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Formal Topologies on the Set of FirstOrder Formulae
 Journal of Symbolic Logic
, 1998
"... this paper that the question has a simple negative answer. This raised further natural questions on what can be said about the points of these two topologies; we give some answers. The observation that topological models for firstorder theories can expressed in the framework of locales appears, for ..."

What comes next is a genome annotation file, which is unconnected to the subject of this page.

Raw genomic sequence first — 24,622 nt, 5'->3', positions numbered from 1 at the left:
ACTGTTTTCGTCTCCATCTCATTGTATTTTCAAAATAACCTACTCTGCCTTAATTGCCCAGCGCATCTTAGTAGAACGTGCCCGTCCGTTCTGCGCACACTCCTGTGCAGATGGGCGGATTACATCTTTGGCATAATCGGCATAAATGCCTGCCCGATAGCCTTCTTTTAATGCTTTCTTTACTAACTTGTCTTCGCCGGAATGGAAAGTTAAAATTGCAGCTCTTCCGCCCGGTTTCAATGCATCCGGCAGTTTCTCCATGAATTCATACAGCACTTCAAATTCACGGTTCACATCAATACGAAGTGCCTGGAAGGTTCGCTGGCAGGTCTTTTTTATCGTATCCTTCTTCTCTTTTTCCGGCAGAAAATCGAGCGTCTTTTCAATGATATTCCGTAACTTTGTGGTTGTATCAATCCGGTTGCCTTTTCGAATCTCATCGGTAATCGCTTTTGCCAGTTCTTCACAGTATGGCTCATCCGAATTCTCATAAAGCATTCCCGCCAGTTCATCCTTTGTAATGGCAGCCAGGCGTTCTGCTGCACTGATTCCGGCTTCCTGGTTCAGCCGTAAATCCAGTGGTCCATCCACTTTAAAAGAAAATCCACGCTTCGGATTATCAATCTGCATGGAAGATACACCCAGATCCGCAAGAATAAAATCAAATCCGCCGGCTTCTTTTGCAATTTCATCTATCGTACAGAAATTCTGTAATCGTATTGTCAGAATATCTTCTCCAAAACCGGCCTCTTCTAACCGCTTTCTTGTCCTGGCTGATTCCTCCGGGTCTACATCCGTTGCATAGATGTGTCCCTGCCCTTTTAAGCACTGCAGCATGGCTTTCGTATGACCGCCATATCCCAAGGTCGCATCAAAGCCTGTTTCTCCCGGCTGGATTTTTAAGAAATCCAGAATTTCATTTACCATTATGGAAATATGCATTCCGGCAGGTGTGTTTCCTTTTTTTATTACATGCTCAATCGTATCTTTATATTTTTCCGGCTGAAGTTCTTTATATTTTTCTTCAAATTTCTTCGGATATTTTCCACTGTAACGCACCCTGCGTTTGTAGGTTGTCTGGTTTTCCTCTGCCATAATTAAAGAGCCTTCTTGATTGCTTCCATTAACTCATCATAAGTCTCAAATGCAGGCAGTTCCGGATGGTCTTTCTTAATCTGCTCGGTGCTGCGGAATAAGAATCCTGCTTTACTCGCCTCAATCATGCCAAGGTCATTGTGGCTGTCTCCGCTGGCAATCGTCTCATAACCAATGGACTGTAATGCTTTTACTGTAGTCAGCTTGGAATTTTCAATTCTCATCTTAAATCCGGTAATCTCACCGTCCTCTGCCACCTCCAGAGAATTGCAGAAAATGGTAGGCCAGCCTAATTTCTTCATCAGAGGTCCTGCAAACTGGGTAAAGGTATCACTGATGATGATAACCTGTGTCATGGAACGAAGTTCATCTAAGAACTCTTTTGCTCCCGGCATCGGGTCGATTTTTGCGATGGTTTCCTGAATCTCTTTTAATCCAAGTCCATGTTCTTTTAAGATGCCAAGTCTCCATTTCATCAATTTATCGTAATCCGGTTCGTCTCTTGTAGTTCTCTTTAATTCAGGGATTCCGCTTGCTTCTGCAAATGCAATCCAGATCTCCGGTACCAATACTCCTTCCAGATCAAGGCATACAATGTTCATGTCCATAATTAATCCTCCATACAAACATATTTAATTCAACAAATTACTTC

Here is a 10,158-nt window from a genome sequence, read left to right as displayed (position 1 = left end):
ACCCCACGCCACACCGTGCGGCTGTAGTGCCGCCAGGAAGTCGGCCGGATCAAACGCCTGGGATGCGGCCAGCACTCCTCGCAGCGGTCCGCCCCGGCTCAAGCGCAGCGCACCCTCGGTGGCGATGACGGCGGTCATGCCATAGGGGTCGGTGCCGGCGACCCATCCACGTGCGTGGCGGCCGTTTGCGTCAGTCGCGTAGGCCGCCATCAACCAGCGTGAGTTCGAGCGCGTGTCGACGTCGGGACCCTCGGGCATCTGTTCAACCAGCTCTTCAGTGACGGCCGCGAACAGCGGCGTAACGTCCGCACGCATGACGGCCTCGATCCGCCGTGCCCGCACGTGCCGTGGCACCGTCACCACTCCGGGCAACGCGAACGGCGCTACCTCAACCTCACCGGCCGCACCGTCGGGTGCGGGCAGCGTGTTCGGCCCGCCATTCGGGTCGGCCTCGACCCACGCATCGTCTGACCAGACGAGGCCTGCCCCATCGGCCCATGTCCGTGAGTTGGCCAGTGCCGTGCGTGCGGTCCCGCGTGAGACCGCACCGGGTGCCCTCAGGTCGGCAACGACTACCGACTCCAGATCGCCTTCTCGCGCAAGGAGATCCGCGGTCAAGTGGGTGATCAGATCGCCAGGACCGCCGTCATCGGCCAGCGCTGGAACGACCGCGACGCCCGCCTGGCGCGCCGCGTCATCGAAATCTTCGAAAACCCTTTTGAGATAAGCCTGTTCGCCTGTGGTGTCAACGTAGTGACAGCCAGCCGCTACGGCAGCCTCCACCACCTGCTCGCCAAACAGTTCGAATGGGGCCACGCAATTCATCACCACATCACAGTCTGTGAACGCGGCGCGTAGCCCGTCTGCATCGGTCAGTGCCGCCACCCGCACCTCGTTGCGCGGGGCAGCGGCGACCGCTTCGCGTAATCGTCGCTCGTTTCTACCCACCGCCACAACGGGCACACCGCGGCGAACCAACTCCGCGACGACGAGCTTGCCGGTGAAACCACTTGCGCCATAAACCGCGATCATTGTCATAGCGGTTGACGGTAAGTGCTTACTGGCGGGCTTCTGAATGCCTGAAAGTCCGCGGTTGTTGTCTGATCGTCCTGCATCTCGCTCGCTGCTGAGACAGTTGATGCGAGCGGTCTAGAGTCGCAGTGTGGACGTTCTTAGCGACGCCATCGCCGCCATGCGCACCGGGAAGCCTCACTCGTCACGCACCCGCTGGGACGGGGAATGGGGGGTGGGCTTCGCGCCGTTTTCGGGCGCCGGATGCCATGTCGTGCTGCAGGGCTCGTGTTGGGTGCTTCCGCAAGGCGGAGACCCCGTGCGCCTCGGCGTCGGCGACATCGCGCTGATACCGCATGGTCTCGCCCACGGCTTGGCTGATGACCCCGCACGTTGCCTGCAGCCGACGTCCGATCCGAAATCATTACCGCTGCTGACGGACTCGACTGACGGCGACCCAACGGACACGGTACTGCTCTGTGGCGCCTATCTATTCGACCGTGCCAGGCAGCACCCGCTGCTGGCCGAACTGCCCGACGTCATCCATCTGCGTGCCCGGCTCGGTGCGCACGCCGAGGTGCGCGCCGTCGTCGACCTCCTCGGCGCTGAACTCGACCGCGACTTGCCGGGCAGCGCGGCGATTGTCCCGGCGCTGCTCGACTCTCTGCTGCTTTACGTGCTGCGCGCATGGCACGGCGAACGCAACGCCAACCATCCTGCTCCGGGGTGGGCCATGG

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this paper that the question has a simple negative answer. This raised further natural questions on what can be said about the points of these two topologies; we give some answers. The observation that topological models for firstorder theories can expressed in the framework of locales appears, for instance, in Fourman and Grayson [6], where the analogy between points of a locale and models of a theory is emphasised; the identification of formal points with Henkin sets, gives a precise form to this analogy. We replace the use of locales by formal topology, which can be expressed in a predicative framework such as MartinLof's type theory. Prooftheoretic issues are also considered by Dragalin [4], who presents a topological completeness proof using only finitary inductive definitions. Palmgren and Moerdijk [10] is also concerned with constructions of models: using sheaf semantics, they obtain a stronger conservativity result than the one in [3]. We will first investigate the difference between the DedekindMacNeille cover and the inductive cover. It easy to see that \Delta DM is stronger than \Delta I , that is, OE \Delta I U implies OE \Delta DM U , but the converse does not hold in general. The notion of point is not primitive in formal topology and therefore it is natural to require that a formal topology has some notion of positivity defined on the basic neighbourhoods; that a neighbourhood is positive then corresponds to, in ordinary point based topology, that it is inhabited by some point. We will show several negative results on positivity, both for the inductive topology and the DedekindMacNeille topology. The points of an inductive topology correspond to Henkin sets, but the DedekindMacNeille topology has, in general, no points. Our reasoning is constructi...